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Real-time ConcealedWeapon Detection on 3D Radar Images forWalk-through Screening System

Real-time ConcealedWeapon Detection on 3D Radar Images forWalk-through Screening System This paper presents a framework for real-time concealed weapon detection (CWD) on 3D radar images for walk-through screening systems. The walk-through screening system aims to ensure security in crowded areas by performing CWD on walking persons, hence it requires an accurate and real-time detection approach. To ensure accuracy, a weapon needs to be detected irrespective of its 3D orientation, thus we use the 3D radar images as detection input. For achieving real-time, we reformulate classic U-Net based segmentation networks to perform 3D detection tasks. Our 3D segmentation network predicts peak-shaped probability map, instead of voxel-wise masks, to enable position inference by elementary peak detection operation on the predicted map. In the peak-shaped probability map, the peak marks the weapon’s position. So, weapon detection task translates to peak detection on the probability map. A Gaussian function is used to model weapons in the probability map. We experimentally validate our approach on realistic 3D radar images obtained from a walk-through weapon screening system prototype. Extensive ablation studies verify the effectiveness of our proposed approach over existing conventional approaches. The experimental results demonstrate that our proposed approach can perform accurate and real-time CWD, thus making it suitable for practical applications of walk-through screening.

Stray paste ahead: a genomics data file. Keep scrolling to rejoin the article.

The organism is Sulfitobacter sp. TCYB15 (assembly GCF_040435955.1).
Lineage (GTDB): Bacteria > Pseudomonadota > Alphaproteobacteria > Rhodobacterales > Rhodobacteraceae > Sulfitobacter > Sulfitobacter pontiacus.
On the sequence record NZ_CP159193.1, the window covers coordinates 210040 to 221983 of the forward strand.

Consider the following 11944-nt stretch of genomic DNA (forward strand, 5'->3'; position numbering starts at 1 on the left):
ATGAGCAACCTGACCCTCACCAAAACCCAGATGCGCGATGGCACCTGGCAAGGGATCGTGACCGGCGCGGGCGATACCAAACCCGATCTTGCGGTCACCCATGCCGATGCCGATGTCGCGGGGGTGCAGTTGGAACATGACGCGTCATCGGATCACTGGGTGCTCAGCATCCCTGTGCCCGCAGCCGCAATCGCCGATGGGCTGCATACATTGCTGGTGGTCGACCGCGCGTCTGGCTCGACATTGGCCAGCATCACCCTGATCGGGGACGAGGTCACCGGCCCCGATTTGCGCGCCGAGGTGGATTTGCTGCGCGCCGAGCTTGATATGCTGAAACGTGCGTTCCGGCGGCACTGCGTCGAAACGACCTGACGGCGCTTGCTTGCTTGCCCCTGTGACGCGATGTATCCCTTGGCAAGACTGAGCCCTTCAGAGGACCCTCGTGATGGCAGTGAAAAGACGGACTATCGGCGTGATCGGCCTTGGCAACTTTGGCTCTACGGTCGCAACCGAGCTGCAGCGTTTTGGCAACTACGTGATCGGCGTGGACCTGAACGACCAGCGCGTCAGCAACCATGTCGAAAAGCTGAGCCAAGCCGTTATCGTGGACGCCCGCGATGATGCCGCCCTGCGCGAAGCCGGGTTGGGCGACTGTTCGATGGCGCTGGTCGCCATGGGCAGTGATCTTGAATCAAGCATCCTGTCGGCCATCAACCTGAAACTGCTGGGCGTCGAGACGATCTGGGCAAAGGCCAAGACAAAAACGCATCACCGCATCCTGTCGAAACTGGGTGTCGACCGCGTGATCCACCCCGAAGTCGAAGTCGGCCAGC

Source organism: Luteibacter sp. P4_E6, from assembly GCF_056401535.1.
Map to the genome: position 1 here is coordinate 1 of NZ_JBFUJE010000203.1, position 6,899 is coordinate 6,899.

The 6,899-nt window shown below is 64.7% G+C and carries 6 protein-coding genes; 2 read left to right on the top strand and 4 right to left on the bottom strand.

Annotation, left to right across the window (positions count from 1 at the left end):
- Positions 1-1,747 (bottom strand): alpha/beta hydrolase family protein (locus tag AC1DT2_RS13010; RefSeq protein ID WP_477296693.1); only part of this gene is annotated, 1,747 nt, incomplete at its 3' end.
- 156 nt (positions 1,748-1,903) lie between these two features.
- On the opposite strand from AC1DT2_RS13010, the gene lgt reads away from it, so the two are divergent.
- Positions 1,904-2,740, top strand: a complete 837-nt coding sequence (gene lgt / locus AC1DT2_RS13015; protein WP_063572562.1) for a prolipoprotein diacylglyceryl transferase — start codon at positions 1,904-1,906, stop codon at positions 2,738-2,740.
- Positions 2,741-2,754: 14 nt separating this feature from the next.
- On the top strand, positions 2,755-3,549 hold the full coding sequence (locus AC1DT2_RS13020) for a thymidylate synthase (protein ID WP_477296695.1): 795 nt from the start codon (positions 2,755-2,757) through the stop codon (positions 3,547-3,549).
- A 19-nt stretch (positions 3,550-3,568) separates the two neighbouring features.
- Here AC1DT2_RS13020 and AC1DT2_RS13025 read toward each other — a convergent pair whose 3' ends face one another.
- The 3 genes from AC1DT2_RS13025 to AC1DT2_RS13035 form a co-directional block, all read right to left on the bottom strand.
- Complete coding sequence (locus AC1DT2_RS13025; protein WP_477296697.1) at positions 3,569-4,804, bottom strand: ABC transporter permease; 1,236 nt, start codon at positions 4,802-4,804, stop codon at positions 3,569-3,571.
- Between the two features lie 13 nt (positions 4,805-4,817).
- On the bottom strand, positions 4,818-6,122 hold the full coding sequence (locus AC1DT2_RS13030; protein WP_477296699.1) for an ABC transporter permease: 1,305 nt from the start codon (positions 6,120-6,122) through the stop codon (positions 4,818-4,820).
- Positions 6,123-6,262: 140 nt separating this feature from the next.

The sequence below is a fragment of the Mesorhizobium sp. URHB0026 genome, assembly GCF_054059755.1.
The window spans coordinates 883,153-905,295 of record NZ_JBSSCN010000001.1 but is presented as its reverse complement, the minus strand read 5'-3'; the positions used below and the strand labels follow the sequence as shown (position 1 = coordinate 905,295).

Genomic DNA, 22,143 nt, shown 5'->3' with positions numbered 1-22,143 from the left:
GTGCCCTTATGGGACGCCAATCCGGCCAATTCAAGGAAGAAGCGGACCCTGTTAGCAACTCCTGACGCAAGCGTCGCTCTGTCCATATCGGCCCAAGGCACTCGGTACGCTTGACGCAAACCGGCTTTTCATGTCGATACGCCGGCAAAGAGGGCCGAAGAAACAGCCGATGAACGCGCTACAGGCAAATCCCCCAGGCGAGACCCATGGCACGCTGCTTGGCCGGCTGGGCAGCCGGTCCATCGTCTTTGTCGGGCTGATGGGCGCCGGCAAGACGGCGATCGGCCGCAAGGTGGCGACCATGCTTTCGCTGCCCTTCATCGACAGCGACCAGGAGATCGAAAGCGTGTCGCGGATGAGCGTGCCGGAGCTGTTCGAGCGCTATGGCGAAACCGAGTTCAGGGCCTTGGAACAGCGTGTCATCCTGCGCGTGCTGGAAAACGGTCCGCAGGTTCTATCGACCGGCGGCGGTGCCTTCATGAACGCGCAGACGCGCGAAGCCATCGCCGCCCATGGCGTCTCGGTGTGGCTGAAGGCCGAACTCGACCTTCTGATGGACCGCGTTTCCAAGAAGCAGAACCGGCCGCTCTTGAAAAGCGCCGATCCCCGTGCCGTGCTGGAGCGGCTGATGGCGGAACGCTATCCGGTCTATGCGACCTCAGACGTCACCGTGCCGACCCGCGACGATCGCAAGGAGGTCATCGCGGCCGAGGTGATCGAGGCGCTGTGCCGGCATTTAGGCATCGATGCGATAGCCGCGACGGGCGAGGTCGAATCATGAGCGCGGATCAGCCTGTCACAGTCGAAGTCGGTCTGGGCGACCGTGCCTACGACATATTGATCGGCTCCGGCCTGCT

Semi-supervised Identification and Mapping of Water Accumulation Extent using Street-level Monitoring Videos

Semi-supervised Identification and Mapping of Water Accumulation Extent using Street-level Monitoring Videos Urban flooding is becoming a common and devastating hazard, which causes life loss and economic damage. Monitoring and understanding urban flooding in a highly localized scale is a challenging task due to the complicated urban landscape, intricate hydraulic process, and the lack of high-quality and resolution data. The emerging smart city technology such as monitoring cameras provides an unprecedented opportunity to address the data issue. However, estimating water ponding extents on land surfaces based on monitoring footage is unreliable using the traditional segmentation technique because the boundary of the water ponding, under the influence of varying weather, background, and illumination, is usually too fuzzy to identify, and the oblique angle and image distortion in the video monitoring data prevents georeferencing and object-based measurements. This paper presents a novel semi-supervised segmentation scheme for surface water extent recognition from the footage of an oblique monitoring camera. The semi-supervised segmentation algorithm was found suitable to determine the water boundary and the monoplotting method was successfully applied to georeference the pixels of the monitoring video for the virtual quantification of the local drainage process. The correlation and mechanism-based analysis demonstrate the value of the proposed method in advancing the understanding of local drainage hydraulics. The workflow and created methods in this study have a great potential to study other street level and earth surface processes.